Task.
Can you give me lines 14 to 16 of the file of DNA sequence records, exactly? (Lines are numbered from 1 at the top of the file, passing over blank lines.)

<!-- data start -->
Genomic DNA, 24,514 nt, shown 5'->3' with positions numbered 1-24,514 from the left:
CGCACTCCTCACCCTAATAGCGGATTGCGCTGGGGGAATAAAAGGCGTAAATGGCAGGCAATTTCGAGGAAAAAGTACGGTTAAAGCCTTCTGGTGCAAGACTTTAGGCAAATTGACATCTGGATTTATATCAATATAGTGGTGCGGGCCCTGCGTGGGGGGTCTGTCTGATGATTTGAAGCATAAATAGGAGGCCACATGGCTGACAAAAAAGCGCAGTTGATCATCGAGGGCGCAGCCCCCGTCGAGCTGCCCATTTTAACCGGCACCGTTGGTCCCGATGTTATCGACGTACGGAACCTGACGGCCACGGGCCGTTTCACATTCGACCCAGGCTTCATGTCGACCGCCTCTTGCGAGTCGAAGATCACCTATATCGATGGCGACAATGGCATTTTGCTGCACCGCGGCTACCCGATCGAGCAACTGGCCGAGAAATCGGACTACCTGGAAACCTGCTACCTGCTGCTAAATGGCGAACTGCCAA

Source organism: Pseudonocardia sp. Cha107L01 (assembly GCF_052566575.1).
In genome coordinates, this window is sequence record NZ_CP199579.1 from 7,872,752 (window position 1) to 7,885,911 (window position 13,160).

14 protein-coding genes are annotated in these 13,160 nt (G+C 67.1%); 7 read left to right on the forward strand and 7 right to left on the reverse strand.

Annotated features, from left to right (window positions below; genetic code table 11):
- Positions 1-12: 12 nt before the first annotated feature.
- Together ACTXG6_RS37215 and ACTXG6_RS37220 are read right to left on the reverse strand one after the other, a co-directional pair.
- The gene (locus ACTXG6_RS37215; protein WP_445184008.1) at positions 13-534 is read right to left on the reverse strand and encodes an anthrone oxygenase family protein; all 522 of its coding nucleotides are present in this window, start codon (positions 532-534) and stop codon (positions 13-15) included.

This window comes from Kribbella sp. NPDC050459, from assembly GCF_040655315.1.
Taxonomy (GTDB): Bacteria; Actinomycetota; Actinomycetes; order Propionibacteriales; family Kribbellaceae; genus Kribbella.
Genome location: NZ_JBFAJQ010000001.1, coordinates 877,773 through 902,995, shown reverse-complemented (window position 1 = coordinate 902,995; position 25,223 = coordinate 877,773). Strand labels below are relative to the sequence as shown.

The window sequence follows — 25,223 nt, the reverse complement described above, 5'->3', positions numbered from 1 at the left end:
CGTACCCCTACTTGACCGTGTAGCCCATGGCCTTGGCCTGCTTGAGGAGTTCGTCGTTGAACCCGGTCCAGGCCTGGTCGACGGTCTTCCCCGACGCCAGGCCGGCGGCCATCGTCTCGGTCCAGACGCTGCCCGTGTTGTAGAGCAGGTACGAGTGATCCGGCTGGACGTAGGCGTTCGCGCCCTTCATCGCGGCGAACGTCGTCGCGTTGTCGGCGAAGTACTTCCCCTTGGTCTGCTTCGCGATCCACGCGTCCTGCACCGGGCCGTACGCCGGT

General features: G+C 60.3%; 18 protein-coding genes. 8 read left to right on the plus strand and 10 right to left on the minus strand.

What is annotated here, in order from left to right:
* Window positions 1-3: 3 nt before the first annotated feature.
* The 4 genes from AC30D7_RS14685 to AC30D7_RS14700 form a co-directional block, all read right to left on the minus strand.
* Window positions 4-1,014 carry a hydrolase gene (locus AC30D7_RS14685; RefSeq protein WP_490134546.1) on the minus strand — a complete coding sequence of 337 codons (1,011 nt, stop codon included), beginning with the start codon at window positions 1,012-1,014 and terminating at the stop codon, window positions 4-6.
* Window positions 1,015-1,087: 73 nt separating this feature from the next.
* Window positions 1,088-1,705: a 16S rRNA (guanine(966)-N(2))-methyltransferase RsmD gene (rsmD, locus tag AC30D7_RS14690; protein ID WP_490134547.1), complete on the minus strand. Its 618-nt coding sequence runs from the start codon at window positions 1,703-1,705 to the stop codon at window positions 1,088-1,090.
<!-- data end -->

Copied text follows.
CGTACCCCTACTTGACCGTGTAGCCCATGGCCTTGGCCTGCTTGAGGAGTTCGTCGTTGAACCCGGTCCAGGCCTGGTCGACGGTCTTCCCCGACGCCAGGCCGGCGGCCATCGTCTCGGTCCAGACGCTGCCCGTGTTGTAGAGCAGGTACGAGTGATCCGGCTGGACGTAGGCGTTCGCGCCCTTCATCGCGGCGAACGTCGTCGCGTTGTCGGCGAAGTACTTCCCCTTGGTCTGCTTCGCGATCCACGCGTCCTGCACCGGGCCGTACGCCGGT

General features: G+C 60.3%; 18 protein-coding genes. 8 read left to right on the plus strand and 10 right to left on the minus strand.

What is annotated here, in order from left to right: